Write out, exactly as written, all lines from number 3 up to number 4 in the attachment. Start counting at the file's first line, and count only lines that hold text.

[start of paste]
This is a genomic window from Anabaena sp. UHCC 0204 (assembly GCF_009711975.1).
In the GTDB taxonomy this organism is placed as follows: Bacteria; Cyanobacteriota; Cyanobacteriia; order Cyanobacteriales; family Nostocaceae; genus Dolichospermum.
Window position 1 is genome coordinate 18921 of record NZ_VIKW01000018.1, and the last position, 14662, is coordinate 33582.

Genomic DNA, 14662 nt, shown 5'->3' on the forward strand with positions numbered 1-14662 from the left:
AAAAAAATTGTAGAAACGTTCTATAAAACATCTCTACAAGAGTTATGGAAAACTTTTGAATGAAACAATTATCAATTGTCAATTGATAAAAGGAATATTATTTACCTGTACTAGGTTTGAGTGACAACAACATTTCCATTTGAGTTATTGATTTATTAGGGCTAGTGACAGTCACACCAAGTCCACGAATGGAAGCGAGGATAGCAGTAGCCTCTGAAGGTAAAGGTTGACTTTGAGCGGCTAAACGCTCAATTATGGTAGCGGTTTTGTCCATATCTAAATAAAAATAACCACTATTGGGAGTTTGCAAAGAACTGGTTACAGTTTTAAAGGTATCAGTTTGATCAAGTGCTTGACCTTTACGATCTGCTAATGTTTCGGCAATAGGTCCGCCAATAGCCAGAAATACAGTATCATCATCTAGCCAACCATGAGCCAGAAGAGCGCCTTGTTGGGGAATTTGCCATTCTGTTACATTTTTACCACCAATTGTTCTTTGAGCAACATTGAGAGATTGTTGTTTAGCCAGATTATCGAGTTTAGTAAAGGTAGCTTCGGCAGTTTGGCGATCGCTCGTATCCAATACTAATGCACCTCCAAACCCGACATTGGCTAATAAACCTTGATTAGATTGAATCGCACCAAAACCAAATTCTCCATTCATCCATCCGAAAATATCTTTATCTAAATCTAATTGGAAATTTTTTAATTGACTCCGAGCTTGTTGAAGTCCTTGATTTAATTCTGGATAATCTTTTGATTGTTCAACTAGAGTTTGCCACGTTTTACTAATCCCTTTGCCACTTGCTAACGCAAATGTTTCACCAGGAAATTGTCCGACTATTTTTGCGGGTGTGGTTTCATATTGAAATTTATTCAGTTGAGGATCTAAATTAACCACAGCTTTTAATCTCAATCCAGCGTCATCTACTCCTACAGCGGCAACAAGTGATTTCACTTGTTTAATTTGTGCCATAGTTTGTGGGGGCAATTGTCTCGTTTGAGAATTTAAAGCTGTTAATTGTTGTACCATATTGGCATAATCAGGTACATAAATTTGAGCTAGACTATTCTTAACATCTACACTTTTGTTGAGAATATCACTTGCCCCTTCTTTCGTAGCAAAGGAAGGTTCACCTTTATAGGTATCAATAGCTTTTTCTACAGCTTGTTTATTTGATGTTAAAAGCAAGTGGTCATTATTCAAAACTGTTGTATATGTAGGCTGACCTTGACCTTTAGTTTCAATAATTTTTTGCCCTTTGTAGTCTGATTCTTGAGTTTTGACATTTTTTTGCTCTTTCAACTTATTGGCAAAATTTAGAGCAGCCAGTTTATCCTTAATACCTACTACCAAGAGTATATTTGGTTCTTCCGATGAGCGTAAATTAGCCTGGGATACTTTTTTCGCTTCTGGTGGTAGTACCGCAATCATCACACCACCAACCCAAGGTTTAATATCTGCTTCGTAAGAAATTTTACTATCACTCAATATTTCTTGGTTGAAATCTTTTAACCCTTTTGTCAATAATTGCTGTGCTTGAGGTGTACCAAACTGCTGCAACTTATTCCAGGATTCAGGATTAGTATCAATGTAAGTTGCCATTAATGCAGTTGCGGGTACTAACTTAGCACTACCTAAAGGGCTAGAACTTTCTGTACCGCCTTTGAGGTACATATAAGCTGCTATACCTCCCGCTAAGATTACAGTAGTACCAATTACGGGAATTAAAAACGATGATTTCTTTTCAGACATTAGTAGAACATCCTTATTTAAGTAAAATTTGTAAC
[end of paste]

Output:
Window position 1 is genome coordinate 18921 of record NZ_VIKW01000018.1, and the last position, 14662, is coordinate 33582.

Genomic DNA, 14662 nt, shown 5'->3' on the forward strand with positions numbered 1-14662 from the left: